On Magi

Of course, I have to undermine my post's message with this

It’s been a long time, but I’m craving for the original Dragon Ball, when Goku was a kid and went on crazy adventures. Back then, the Dragon Balls weren’t cheap plot devices and collecting them all was a difficult quest.

I wondered why there isn’t more adventure-based shounen anime. I’m not an avid shounen manga reader (I followed Bakuman to its conclusion, but stopped reading Jump afterwards), and I rarely watch long-running shounen anime, so I wouldn’t really know.

Then I remembered One Piece. I don’t like One Piece. I watched a few episodes of it when it aired on local TV. It was fine, but I never grew to like Oda’s crazy art. And even if someone did convince me to start on it, there’s so many episodes for me to go through. I see its appeal and why it’s popular, but nah.

So you’ll understand why I got into Magi fairly quickly. The manga’s art has a nice softness to it while keeping its appeal universal. The anime’s character designs are easy to like, and aren’t an acquired taste. The main characters don’t automatically resort to force to solve their problems, because two of them aren’t even fighters. And it’s funny how it’s the girl who has the biggest physical strength of them all.

Instead, Magi follows an adventure plot where the main characters meet new people and places, gaining life lessons along the way. This might sound generic and applicable to a lot of shows, but few of them distill the fun of having an adventure like Magi does. It’s simple, but isn’t simplistic.

It’s about making friends and keeping them close to your heart, knowing that they’ll come around eventually. It’s about feeling connected with people, kinship or not. It’s about shrugging off all sorts of chains that hold you back, even those that aren’t immediately obvious. It’s about keeping your integrity despite hardships. Because Magi isn’t very interested in the spectacle of battle, it could present its themes with much more variety.

I’m mostly drawn to the character of Alibaba, who’s had a rough life, but which isn’t noticeable until he actually sits down to recite his backstory. He may seem weak and faltering at times, but he has an inner strength that allows him to perform great feats. And I’ll be around when that happens.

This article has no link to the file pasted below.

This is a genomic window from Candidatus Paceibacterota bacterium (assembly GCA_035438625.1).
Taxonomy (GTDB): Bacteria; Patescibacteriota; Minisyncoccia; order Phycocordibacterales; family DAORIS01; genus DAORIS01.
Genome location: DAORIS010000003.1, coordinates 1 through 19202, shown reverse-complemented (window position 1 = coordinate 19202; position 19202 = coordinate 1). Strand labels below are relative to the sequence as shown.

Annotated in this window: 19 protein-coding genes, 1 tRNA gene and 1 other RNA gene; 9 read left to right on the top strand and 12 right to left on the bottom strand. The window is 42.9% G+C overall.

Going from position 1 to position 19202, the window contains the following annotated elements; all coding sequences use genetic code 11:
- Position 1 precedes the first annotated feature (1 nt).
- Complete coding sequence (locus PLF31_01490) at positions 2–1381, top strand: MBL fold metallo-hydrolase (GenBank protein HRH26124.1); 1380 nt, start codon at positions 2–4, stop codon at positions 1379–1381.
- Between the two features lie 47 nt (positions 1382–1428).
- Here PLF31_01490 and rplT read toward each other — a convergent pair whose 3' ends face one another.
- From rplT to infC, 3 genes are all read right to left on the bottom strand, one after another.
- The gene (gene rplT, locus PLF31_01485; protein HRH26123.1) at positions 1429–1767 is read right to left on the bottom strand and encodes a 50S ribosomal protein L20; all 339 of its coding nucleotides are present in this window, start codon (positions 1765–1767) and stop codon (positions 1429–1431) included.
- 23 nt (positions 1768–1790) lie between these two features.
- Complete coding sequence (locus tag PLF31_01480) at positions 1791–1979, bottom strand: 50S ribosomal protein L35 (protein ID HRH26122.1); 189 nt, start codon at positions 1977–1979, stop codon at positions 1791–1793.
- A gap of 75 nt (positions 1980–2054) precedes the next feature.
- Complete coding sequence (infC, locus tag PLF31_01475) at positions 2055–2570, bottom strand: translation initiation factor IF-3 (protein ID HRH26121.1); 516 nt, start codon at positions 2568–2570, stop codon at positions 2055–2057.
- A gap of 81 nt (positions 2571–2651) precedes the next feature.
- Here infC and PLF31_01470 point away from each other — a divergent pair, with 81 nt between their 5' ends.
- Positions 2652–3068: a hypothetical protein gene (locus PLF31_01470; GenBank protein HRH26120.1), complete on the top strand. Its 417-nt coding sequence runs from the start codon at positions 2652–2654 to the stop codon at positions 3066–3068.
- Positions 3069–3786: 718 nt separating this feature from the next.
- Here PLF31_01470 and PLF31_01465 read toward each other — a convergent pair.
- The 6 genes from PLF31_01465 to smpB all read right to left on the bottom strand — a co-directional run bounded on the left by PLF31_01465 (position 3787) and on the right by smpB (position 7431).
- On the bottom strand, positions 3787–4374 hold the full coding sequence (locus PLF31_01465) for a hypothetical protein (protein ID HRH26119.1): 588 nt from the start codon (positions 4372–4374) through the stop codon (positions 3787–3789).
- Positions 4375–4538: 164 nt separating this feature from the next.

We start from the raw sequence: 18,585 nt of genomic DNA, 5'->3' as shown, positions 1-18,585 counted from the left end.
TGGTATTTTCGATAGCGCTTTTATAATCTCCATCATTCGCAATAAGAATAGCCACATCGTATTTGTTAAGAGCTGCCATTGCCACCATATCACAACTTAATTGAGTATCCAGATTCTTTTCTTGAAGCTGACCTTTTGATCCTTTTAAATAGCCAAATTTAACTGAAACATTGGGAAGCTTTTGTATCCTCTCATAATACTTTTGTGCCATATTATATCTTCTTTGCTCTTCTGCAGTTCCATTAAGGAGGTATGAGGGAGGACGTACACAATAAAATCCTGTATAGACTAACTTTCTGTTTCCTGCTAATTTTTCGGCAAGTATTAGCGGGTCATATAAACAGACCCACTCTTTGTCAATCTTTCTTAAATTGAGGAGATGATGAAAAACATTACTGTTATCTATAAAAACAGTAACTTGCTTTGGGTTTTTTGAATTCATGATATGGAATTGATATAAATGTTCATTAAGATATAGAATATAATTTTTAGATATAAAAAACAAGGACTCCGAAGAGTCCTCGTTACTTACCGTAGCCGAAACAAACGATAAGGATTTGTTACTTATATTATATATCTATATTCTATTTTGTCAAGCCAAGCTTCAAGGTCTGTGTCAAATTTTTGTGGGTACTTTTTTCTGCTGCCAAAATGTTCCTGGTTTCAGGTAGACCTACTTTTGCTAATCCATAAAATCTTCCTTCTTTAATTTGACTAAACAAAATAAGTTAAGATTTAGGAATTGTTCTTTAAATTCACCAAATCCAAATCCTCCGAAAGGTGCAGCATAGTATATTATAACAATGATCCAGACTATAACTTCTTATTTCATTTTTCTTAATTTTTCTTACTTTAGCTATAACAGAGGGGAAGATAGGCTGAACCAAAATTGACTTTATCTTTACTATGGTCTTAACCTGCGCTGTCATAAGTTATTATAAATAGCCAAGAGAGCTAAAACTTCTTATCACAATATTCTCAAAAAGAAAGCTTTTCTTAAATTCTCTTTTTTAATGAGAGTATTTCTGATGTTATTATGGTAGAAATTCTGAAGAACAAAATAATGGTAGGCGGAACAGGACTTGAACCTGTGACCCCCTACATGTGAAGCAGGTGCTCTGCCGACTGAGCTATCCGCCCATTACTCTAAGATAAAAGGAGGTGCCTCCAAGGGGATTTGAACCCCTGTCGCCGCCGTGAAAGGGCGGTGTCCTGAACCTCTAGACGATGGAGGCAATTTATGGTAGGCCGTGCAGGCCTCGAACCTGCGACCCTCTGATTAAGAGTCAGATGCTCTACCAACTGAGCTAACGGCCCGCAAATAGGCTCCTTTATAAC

Do you know other shounen adventure anime/manga that are similar to Magi? Tell me about them!

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4 Responses to On Magi

  1. r042 says:

    Not so much shounen but I always felt Nadia had a sort of adventure vibe to it. I’m also currently watching Cyber Formula GPX, a shenanigans and adventure series about a kid F1 racer and his robot car bro.

    • r042 says:

      Fun fact, Cyber Formula was written by the same Fukuda who would do Dendoh and later SEED!

      It also has the VA of Max Jenius as the masked racing star Knight Schumacher.

  2. omo says:

    I feel the same way as you as far as One Piece goes. I like Magi for different reasons though–I just dig the setting a lot, and at least they make the primary thematic question something that is not a clear-cut situation (as opposed to One Piece most of the time).

    Sometimes I feel this is how I approach stories like Yokokhama Shopping Log actually.

  3. Matt Wells says:

    Gonna be one of the guys berating you to read One Piece. Forget the anime, just read the manga. It has the best plot of any Shonen series ever written (which would normally be akin to praising a Yaoi show for it’s depiction of women, but in this case is entirely valid). And it is tremendously fun. It’s hard to NOT like a series featuring both a Cola Powered Ace Ventura Hawain Surfer Rocket-Punching Carpenter Cyborg and a Senile Afro-Wearing Violinist Zombie Skeleton.

    Toriko sounds the closest to how you’ve described Magi, but that has plenty of battles so maybe yes, maybe not? There’s also Hunter X Hunter, until the Chimera Ant arc kicks in and it’s all battles non-stop. The adventure is still there but the tone is exceedingly dark and violent, even from the outset.

    You might want to give Jojo’s Bizarre Adventure a try. It’s more melodramatic than lighthearted, but there’s still plenty of gags (uintentionally or otherwise), and the Adventure bit of the title is wholly accurate. it jet sets from Victorian London, to 1930’s New York, Venice (twice), Florida, the Old West, Egypt, and the Japanese suburbs. And the fights are incredible.

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